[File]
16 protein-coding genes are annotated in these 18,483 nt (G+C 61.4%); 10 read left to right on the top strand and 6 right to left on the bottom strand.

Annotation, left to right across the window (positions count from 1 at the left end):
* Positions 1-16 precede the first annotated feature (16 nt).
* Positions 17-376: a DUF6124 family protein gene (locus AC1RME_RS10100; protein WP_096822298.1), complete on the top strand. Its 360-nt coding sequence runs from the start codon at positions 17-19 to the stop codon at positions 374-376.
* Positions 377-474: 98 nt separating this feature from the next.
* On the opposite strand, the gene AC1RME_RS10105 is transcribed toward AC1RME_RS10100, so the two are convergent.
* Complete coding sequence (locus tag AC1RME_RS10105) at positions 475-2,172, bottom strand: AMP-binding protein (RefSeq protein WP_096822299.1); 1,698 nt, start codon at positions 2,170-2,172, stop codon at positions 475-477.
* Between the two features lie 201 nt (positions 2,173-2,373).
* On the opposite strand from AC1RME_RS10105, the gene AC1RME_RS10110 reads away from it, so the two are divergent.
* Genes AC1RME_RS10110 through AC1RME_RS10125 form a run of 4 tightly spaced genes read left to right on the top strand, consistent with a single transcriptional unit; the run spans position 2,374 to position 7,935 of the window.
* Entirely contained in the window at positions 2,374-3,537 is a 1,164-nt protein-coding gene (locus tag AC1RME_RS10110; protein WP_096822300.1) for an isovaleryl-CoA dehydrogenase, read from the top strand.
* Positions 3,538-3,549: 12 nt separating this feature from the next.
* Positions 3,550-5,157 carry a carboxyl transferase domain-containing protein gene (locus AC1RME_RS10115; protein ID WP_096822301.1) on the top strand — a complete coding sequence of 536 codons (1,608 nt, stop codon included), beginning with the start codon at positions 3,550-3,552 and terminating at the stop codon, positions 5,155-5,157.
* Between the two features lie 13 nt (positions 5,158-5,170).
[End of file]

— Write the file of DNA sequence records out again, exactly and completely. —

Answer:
16 protein-coding genes are annotated in these 18,483 nt (G+C 61.4%); 10 read left to right on the top strand and 6 right to left on the bottom strand.

Annotation, left to right across the window (positions count from 1 at the left end):
* Positions 1-16 precede the first annotated feature (16 nt).
* Positions 17-376: a DUF6124 family protein gene (locus AC1RME_RS10100; protein WP_096822298.1), complete on the top strand. Its 360-nt coding sequence runs from the start codon at positions 17-19 to the stop codon at positions 374-376.
* Positions 377-474: 98 nt separating this feature from the next.
* On the opposite strand, the gene AC1RME_RS10105 is transcribed toward AC1RME_RS10100, so the two are convergent.
* Complete coding sequence (locus tag AC1RME_RS10105) at positions 475-2,172, bottom strand: AMP-binding protein (RefSeq protein WP_096822299.1); 1,698 nt, start codon at positions 2,170-2,172, stop codon at positions 475-477.
* Between the two features lie 201 nt (positions 2,173-2,373).
* On the opposite strand from AC1RME_RS10105, the gene AC1RME_RS10110 reads away from it, so the two are divergent.
* Genes AC1RME_RS10110 through AC1RME_RS10125 form a run of 4 tightly spaced genes read left to right on the top strand, consistent with a single transcriptional unit; the run spans position 2,374 to position 7,935 of the window.
* Entirely contained in the window at positions 2,374-3,537 is a 1,164-nt protein-coding gene (locus tag AC1RME_RS10110; protein WP_096822300.1) for an isovaleryl-CoA dehydrogenase, read from the top strand.
* Positions 3,538-3,549: 12 nt separating this feature from the next.
* Positions 3,550-5,157 carry a carboxyl transferase domain-containing protein gene (locus AC1RME_RS10115; protein ID WP_096822301.1) on the top strand — a complete coding sequence of 536 codons (1,608 nt, stop codon included), beginning with the start codon at positions 3,550-3,552 and terminating at the stop codon, positions 5,155-5,157.
* Between the two features lie 13 nt (positions 5,158-5,170).